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Party crashers

Politics | Minor party candidates pose major headache in close states

Issue: "Iraq: Terror without end," Oct. 2, 2004

Ralph Nader had big plans for his presidential campaign: an endorsement by the Green Party, a line on all 50 state ballots, a podium in the nationally televised debates. But with voters closely divided between the two major parties, minor candidates like Mr. Nader have had to settle for a lot less than they hoped for. The Greens gave Mr. Nader the cold shoulder. The Democrats hit him with a slew of lawsuits. And the Commission on Presidential Debates? They might give him a couple of tickets to the first match-up on Sept. 30-but they'll only get him into the hall, not onto the stage.

Mr. Nader's status as an observer at the debates could be a symbol for his entire campaign. Like the candidates from other third parties (Green, Libertarian, Constitution) he's been able to do little more than watch this year as the political parade passed him by.

That's a big difference from 2000, when Mr. Nader was lavished with attention from the news media and celebrities like Phil Donohue and Susan Sarandon. Though he received less than 3 percent of the vote nationally, Mr. Nader's 97,488 votes in Florida and 22,198 in New Hampshire probably cost the Democrats the election. (George W. Bush won by 7,211 votes in New Hampshire and by just 537 in Florida.)

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Democrats are determined that won't happen again. They've challenged Mr. Nader's petitions across the country in an effort to keep him off the ballot in hotly contested states. Though a Florida judge ruled in Mr. Nader's favor on Sept. 17, he lost similar legal battles that same week in Arkansas and New Mexico, two other toss-up states. At a Sept. 21 press conference, he lashed out at the "gutless, spineless, clueless" Democrats who were costing him tens of thousands of dollars in legal fees and preventing him from waging an active campaign. "The ballot access has drained our time and our resources," Mr. Nader told reporters. "I have to hold Sen. John Kerry and [Democratic Chairman] Terry McAuliffe directly responsible."

While Democrats are spending millions to fight Mr. Nader, Michael Peroutka, his counterpart on the right, has been largely ignored by Republicans. As the nominee of the Constitution Party, Mr. Peroutka's name is already on 37 state ballots, compared with 29 for Mr. Nader. By Election Day, "voters in 46 states representing 92 percent of Americans will have the opportunity to cast their ballot for Michael Anthony Peroutka for president," said Thom Holmes, a party official.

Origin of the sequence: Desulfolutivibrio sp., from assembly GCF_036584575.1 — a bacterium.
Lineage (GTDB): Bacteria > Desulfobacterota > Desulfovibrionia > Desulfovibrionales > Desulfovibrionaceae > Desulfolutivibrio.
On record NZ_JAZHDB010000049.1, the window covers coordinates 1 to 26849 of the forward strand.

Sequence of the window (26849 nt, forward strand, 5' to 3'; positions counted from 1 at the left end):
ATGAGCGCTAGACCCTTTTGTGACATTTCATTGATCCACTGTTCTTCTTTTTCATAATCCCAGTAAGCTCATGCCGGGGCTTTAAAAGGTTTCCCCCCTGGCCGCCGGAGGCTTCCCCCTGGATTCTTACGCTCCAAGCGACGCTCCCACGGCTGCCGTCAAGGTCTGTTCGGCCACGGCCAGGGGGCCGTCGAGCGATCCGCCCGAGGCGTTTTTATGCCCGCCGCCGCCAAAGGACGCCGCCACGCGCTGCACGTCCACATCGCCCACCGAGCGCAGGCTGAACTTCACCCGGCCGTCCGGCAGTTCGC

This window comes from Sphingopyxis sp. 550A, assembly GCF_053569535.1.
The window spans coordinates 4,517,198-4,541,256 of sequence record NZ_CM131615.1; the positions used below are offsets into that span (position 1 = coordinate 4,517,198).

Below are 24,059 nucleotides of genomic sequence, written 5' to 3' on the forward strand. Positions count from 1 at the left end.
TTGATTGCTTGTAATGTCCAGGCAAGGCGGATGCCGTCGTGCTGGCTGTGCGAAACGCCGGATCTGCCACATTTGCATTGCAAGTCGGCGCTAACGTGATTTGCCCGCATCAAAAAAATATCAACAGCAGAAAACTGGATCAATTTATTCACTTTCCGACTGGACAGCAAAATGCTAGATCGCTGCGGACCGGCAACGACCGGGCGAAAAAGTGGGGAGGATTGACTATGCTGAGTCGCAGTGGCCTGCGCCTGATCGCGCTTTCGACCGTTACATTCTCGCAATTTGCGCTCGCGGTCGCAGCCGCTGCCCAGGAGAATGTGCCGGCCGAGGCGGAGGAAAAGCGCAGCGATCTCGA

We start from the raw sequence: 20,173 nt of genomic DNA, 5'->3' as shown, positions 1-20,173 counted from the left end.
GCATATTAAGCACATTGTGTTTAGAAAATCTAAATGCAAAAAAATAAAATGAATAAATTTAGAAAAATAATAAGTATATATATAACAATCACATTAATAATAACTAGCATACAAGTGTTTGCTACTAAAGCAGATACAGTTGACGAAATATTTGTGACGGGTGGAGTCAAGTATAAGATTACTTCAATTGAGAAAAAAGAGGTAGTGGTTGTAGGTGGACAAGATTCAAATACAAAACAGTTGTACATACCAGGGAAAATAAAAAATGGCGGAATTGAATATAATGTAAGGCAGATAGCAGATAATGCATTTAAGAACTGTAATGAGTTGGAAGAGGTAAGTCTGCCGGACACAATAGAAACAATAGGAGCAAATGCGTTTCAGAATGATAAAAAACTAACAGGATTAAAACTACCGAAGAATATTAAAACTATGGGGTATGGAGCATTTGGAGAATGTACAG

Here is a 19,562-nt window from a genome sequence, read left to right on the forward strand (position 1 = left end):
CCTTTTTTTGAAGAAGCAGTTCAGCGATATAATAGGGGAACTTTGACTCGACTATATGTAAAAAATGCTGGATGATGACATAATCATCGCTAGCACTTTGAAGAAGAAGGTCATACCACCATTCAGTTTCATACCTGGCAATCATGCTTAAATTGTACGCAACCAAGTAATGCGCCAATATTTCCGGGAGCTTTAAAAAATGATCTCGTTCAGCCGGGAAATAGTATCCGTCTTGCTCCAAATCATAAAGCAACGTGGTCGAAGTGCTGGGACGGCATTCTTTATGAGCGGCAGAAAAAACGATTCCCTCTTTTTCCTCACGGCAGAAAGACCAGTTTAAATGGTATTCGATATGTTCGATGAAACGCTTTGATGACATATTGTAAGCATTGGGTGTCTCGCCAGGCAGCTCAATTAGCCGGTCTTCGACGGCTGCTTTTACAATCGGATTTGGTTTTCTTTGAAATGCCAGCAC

Free from Democratic lawsuits, the Constitution Party has been able to spend its limited resources on actual campaigning, rather than legal fees. (FEC reports show the party has raised $360,000, with about 60 percent coming from Mr. Peroutka himself.) John Lofton, the party's spokesman, promises targeted radio or television ads in states like Utah, Alabama, Colorado, and Pennsylvania.

"We're going into different hot spots around the country or spots where we think conservatives aren't terribly excited about Mr. Bush," Mr. Lofton told WORLD. "We're not going to areas just because they're battleground states."

But unlike the Green Party, which isn't campaigning in toss-up states, the Constitution Party is hardly shying away from contests considered too close to call. In must-win Pennsylvania, a CP ad shows a photo of President Bush with his arm around Sen. Arlen Specter, the liberal Republican lawmaker that conservatives love to hate. In Colorado, a toss-up state with a large immigrant population, the party is running ads blasting the president's proposal for an amnesty program. "Instead of 140,000 troops in Iraq," says one ad, "we ought to have these troops on our borders to stop this lawless invasion-and that's what we're facing, an invasion and an occupation."

Mr. Peroutka's "God, Family, Republic" campaign may not have broad appeal, but marginal candidates might turn an election that's decided at the margins. If a handful of states see elections as close as the one in 2000-534 votes in Florida, 366 in New Mexico-even minor-party candidates can have a major impact. With Mr. Nader off the ballot in several toss-up states where Mr. Peroutka has qualified, Republicans could wake up on Nov. 3 wishing they had taken the threat more seriously.

-With reporting from John Dawson

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